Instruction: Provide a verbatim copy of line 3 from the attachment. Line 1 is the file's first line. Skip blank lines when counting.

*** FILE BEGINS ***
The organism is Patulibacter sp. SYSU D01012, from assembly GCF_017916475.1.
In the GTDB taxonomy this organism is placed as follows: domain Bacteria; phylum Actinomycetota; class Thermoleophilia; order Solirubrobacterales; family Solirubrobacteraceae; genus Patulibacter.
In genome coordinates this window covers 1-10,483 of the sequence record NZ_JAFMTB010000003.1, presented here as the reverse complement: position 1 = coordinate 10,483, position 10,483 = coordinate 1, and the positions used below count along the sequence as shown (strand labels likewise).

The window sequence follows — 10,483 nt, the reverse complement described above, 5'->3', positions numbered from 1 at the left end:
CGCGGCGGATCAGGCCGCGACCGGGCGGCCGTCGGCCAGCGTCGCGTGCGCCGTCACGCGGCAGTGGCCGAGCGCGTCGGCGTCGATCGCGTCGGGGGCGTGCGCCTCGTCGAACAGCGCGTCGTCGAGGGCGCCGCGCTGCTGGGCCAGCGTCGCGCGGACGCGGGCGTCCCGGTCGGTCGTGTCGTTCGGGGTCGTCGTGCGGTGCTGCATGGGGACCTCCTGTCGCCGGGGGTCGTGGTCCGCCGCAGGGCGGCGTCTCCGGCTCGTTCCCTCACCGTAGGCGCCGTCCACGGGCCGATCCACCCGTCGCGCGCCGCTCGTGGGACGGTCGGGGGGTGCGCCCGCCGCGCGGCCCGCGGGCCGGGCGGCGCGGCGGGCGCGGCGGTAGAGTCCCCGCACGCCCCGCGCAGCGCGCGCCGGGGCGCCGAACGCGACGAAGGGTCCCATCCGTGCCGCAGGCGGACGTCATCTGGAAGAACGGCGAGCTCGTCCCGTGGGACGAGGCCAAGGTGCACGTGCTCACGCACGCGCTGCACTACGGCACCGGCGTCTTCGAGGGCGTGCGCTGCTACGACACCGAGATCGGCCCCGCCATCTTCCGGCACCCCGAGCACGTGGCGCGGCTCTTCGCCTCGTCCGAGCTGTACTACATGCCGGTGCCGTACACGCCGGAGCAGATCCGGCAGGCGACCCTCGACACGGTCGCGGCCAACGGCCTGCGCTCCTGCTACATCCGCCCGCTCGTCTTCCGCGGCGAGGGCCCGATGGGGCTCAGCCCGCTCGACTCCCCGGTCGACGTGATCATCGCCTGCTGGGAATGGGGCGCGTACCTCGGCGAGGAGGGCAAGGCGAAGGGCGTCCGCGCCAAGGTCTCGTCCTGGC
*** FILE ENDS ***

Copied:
In genome coordinates this window covers 1-10,483 of the sequence record NZ_JAFMTB010000003.1, presented here as the reverse complement: position 1 = coordinate 10,483, position 10,483 = coordinate 1, and the positions used below count along the sequence as shown (strand labels likewise).